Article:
With as deep a breath as she could get, she left her room and made her way to the parlor. At precisely seven, the door chimes rang and a few minutes later the butler showed Simon into the room. He looked very dashing in his pearl gray suit and gentleman’s hat. Marissa admired his stature, but his aire of confidence rather annoyed her. She immediately compared Simon to Sean. Sean’s confidence never overshot into absolute certainty, especially where Marissa was concerned. Simon seemed overly sure of winning Marissa’s affections.
She was too independent and educated to feel the need to be tied to any man. Whomever she chose to marry would be an equal partner in life on equal terms. After hearing her mother’s story she knew she couldn’t have it any other way.
“Marissa, dearest, have you recovered from that awful experience?” Simon asked, taking her hands in his own.
“Quite,” she answered simply. “I’m not one to dwell on the past, but learn from my mistakes.”
“Mistakes, which I am certain, are few and far between. Shall we go?” Simon said grandly.
Marissa nodded, placing her hand on his outstretched arm. Simon pulled her arm in, drawing her close to his side. 
“You look very lovely, my dear,” he said, in his usual debonaire manner.
“Thank you, Mr. Anderson,” she answered properly.
He led her out to his waiting carriage and helped her inside. It was a very fine carriage with soft, velvet seats and curtains to match. Marissa settled in, mentally preparing for a long evening of stemming Simon’s advances.
The drive to the restaurant lasted much longer than Marissa expected. Simon chatted about his fortunes back in America and how pleased he was with his ongoing investments in London. Marissa listen patiently, wishing the evening were already over. Finally the carriage pulled to a stop and the coachman opened the door.
To Marissa’s surprise they weren’t at any restaurant she was familiar with, but at the gate to a large house on the other side of the park.
“Mr. Anderson, where are we?” Marissa asked, feeling a bit concerned.
“I didn’t think you would want to fight the crowds, so I had a fine dinner prepared at my house. I hope you don’t mind,” he said with a bow.
Marissa’s eyes narrowed slightly. It was highly improper that she should be at the gentleman’s house unescorted.
“I don’t know,” she said, biting her lip.
“I promise I will keep it to a simple dinner and then take you back home,” he replied with a flourish. “All my servants are at home and I can employ one of them as a chaperone if you’d like.”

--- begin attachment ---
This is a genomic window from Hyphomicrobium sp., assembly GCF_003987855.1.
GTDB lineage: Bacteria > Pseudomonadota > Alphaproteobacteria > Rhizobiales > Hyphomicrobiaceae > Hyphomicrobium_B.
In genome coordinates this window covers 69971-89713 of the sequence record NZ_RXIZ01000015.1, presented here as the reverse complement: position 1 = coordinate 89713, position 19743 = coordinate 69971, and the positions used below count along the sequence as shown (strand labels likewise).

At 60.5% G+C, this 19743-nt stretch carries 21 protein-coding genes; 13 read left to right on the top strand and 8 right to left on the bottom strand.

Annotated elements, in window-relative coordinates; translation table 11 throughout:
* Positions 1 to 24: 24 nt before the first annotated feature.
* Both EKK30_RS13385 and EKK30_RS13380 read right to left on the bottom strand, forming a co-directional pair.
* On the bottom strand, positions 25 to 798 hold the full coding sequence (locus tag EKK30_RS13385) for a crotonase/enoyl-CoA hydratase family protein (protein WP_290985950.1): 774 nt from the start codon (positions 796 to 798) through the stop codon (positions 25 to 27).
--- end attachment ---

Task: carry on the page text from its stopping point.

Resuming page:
Marissa rolled her eyes in annoyance. “This is highly inappropriate, Mr. Anderson, there will be many wagging tongues about my behavior.”
“And who are you to listen to the cats of the London court? You’re Marissa Edgington, Lady extraordinaire. You are the brightest jewel in Victoria’s court. She isn’t worthy to even have your brilliant mind and sharp wit and quick temper,” he argued.
“Please, Mr. Anderson, contain yourself,” Marissa cautioned. “I suppose one evening can’t do any harm.” 
She allowed him to help her out of the carriage and escort her in the house. The butler took her hat and coat and then showed her into the parlor. Moments later Simon joined her.
“Have you discovered who so brazenly took you from the station?” he asked, motioning her to the couch near the fire. 
Marissa moved instead to an upright chair and settled herself comfortably. “No,” she lied. “I haven’t the faintest idea. I’m certain there are any number of criminals who would love to get their hands on my father’s money, but I just don’t know why they would take Sean too. He would be the one to pay the ransom.”
“Perhaps there was another reason you were being held,” Simon said casually. “Maybe some of your old acquaintances from your past are wanting a payout.”
Marissa shook her head. “I simply do not know, but I am certain they won’t try again. My staff is on the alert now and Sean...” She left her sentence hanging. Sean would no longer be there to protect her. “There’s nothing I can do about it now. I’m certain my captors are long gone. The police haven’t found anything either, so it is a moot point.” She shrugged. “So tell me about your investments here in London. You said they are progressing well. Just what are you investing in?”
“I’m up to my eyeballs in material,” Simon replied cheerily.
“Material? What kind of material?”
“It is the most unique stuff I have ever seen or felt. My partners in this venture are trying different dye solutions to create a fabric that is unlike any I have ever seen before.”
Marissa’s thoughts immediately went to the invisible material she had taken. That was truly the most unique fabric she had ever seen, or not seen. “Hmm. Interesting. You’ll have to show me sometime.”
“Maybe I will,” he answered positively.
The butler entered the room at that point to announce dinner. Simon jumped to his feet and helped her up, and then escorted her into the dining room. The house was one of the more grand scaled homes in the park and the dining set up did not disappoint. Fine china and crystal adorned the place settings, with silver sparkling in grandeur. Marissa sat down in the chair Simon pulled out and placed her napkin on her lap.